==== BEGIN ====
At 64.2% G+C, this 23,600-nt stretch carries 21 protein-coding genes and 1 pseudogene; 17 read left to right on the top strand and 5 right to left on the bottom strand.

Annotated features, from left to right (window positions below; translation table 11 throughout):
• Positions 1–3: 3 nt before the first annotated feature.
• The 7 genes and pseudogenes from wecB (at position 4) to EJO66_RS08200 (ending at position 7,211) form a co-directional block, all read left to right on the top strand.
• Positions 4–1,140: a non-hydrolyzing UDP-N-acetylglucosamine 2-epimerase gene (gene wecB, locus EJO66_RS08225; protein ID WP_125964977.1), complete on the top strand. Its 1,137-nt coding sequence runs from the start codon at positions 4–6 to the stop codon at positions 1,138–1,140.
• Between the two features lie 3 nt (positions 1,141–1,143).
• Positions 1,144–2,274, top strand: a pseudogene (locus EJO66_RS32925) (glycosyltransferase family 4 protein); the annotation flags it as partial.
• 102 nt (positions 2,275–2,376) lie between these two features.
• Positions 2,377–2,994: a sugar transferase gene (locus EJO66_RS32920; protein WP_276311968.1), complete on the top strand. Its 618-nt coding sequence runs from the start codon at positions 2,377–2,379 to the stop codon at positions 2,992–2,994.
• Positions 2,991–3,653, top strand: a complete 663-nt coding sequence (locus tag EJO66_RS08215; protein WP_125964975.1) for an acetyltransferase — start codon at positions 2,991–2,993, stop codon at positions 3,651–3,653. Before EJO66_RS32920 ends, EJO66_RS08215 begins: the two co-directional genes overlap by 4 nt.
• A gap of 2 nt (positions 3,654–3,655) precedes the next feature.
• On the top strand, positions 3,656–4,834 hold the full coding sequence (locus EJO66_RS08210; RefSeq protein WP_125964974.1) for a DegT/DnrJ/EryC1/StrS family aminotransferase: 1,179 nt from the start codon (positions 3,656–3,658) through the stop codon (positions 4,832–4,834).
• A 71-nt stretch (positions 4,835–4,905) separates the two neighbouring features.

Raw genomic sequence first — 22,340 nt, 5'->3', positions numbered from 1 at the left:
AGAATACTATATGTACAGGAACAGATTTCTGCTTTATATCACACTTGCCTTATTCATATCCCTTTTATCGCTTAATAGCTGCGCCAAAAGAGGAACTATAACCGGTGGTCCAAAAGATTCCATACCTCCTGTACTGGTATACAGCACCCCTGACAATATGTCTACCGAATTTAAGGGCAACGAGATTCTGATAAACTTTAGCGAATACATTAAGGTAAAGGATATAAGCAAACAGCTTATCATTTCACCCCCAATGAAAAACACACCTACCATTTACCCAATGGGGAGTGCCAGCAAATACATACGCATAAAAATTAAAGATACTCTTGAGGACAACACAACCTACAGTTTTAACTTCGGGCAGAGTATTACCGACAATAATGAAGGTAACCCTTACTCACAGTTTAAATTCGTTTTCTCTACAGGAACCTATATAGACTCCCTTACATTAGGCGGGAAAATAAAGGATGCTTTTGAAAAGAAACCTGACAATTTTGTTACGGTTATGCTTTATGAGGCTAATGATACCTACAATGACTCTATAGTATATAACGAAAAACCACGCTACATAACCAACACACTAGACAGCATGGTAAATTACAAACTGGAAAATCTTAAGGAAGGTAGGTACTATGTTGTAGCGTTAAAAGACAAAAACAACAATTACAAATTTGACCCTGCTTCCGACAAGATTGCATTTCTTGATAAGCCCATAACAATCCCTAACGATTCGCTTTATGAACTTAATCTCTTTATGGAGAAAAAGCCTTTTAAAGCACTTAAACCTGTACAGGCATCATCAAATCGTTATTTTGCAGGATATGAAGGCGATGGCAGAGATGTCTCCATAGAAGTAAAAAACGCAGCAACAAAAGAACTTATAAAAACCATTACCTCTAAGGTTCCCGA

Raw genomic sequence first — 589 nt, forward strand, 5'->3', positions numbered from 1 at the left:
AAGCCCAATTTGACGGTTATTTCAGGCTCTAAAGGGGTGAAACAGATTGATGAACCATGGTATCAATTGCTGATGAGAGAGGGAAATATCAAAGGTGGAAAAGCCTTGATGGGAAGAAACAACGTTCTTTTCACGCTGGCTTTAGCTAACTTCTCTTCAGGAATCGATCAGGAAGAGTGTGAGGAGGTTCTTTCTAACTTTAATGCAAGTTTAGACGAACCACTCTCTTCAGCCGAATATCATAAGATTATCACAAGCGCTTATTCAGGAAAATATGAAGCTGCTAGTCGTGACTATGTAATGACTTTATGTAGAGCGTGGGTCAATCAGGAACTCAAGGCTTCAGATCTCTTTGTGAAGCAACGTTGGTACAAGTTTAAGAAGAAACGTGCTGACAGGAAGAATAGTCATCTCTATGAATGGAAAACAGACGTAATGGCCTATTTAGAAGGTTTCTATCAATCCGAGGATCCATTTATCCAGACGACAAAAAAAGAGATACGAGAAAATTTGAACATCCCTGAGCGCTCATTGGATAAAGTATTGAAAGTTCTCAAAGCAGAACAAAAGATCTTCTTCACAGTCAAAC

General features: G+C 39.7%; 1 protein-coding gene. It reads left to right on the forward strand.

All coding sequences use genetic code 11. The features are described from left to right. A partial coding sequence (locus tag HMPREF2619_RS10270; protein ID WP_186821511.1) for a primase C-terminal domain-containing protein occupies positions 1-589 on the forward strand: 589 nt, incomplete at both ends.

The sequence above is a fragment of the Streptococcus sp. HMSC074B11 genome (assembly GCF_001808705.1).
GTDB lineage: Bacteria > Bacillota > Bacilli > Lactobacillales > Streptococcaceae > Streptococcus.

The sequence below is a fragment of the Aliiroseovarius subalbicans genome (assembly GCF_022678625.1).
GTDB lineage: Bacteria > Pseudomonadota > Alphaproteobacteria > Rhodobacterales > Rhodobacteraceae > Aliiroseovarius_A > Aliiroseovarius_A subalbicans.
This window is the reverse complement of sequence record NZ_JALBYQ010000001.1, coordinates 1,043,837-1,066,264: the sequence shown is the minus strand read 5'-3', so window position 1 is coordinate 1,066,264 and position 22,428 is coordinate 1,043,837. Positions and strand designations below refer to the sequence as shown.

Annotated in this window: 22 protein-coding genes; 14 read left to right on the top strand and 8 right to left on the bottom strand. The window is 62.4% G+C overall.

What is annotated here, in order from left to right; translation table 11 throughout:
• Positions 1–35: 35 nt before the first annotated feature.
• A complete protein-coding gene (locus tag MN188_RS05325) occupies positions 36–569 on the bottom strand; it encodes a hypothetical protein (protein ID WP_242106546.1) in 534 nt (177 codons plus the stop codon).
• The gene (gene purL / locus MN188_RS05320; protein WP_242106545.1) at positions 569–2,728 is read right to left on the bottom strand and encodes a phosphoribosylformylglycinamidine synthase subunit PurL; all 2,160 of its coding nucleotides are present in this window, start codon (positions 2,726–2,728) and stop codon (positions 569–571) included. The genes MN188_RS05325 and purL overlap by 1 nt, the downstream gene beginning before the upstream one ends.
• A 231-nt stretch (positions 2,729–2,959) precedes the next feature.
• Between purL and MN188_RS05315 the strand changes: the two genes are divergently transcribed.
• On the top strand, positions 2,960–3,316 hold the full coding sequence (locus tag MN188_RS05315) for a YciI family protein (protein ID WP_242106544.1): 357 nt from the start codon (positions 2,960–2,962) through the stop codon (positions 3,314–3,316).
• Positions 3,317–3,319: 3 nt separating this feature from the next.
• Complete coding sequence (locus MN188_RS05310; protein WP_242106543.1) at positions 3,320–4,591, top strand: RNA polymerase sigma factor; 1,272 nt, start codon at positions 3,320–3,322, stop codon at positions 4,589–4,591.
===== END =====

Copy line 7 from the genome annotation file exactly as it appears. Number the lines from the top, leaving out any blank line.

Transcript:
• Positions 1,144–2,274, top strand: a pseudogene (locus EJO66_RS32925) (glycosyltransferase family 4 protein); the annotation flags it as partial.